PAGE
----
It was disappointing to see the reaction by the players following last weeks goalless draw with Iraq in South Africa.

You may recall, as the full time whistle was blown, scenes of All Whites hugging each other, celebrating, and goalkeeper Glen Moss with fists clenched cheering New Zealand’s first ever point at this level.

Whilst it’s great to stop a run of eight consecutive Confederations Cup losses, this was a game that New Zealand should be disappointed to draw.  New Zealand should have won this game, not only on the balance of play and the chances created, but also because of the low ranking of their opponents. Iraq by any measure are not a strong side.  At the end of May they were ranked eight places below New Zealand by FIFA. The “post Confed. Cup” July rankings now tell a different story, but at the time, we should have gone into this game expecting to win. Instead, the players reactions told a story of drawing a game they had expected to lose. If the team are jubilant at drawing with Iraq, how can they approach Octobers World Cup Playoff with any confidence whatsoever? Iraq failed to even qualify for the final stages of the Asian qualifying – losing out to Australia and Qatar….. that’s a Qatar who won just one of their eight final round matches.

Having said all that, it was a much improved performance by the All Whites and one which restored a little bit of confidence following the two debacles against Spain and South Africa. At last there appeared to be some communication and understanding at the back, we managed to put some passes together, and at times we even had the audacity to attack and create chances. Of all people Shane Smeltz missed a sitter with just two minutes remaining. If you had to pick a player to have that chance fall to……..

One of the benefits of meeting Iraq in the Confederations Cup of course is that they are a Middle Eastern country, and we are due to play the winner of two Middle East countries to qualify. Whilst obviously not as good as our likely opponents The Iraqis play a similar brand of football to that which we will encounter. Plaudits too for the NZ Football Board for having the foresight to arrange friendly matches against Jordan and Iraq (again) prior to that play off. It has long been a problem for New Zealand that the team just doesn’t get enough matches and can’t begin to gel into a unit. The two matches in Amman will help Ricki Herbert immensely in his preparation, not only in finalising his side, but also in the conditions that will be faced away from home in October.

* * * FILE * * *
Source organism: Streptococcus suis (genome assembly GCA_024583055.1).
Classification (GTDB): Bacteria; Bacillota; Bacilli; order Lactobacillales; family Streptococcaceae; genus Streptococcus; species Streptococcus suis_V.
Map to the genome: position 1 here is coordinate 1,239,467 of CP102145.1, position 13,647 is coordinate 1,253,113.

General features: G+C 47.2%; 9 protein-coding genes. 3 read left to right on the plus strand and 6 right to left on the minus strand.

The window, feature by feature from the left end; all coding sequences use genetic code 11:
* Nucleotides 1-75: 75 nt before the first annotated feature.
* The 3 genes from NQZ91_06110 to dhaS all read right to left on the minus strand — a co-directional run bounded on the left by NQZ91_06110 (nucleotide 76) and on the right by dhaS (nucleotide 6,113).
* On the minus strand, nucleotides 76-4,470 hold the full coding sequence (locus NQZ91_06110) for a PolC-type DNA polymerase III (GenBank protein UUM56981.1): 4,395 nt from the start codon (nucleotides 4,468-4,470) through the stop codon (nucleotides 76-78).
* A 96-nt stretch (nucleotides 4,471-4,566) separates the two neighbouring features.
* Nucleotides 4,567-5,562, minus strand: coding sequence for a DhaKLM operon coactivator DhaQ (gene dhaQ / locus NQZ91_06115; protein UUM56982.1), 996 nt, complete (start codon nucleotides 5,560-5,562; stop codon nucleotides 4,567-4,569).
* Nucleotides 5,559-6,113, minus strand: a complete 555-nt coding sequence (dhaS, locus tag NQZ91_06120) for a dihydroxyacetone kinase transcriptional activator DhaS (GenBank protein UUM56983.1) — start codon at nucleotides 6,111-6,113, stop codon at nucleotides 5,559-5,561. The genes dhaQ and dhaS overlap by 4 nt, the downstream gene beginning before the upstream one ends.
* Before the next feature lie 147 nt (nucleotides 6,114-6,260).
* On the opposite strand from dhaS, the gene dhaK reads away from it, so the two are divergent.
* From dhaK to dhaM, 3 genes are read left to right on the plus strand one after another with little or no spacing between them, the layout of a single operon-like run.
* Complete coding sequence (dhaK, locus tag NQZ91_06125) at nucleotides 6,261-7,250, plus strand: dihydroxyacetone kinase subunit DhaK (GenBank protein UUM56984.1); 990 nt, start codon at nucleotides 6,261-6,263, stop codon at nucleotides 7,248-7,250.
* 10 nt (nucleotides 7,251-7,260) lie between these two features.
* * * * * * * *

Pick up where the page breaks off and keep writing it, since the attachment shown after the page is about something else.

Good results in those matches is absolutely paramount as self confidence and belief will play a major part in determining November’s outcome. Think back to January 1982 and the play off in Singapore. Adsheads All Whites went there knowing that in their two previous matches, China had failed to even look like scoring. That fact, coupled with the confidence gained in the thumping of Saudi Arabia to get to the play off, meant that the All Whites knew that if they played to anywhere near their potential, they would win, and win they did.

One hopes that this time we approach the playoff matches with some belief that we will win and not with the Confederations Cup attitude of “a close loss is something to be proud of.” After all we will be playing a team currently ranked in the 60s in the world. There’s every chance that the America’s play off will involve Argentina & Mexico currently ranked number 8 and number 33.


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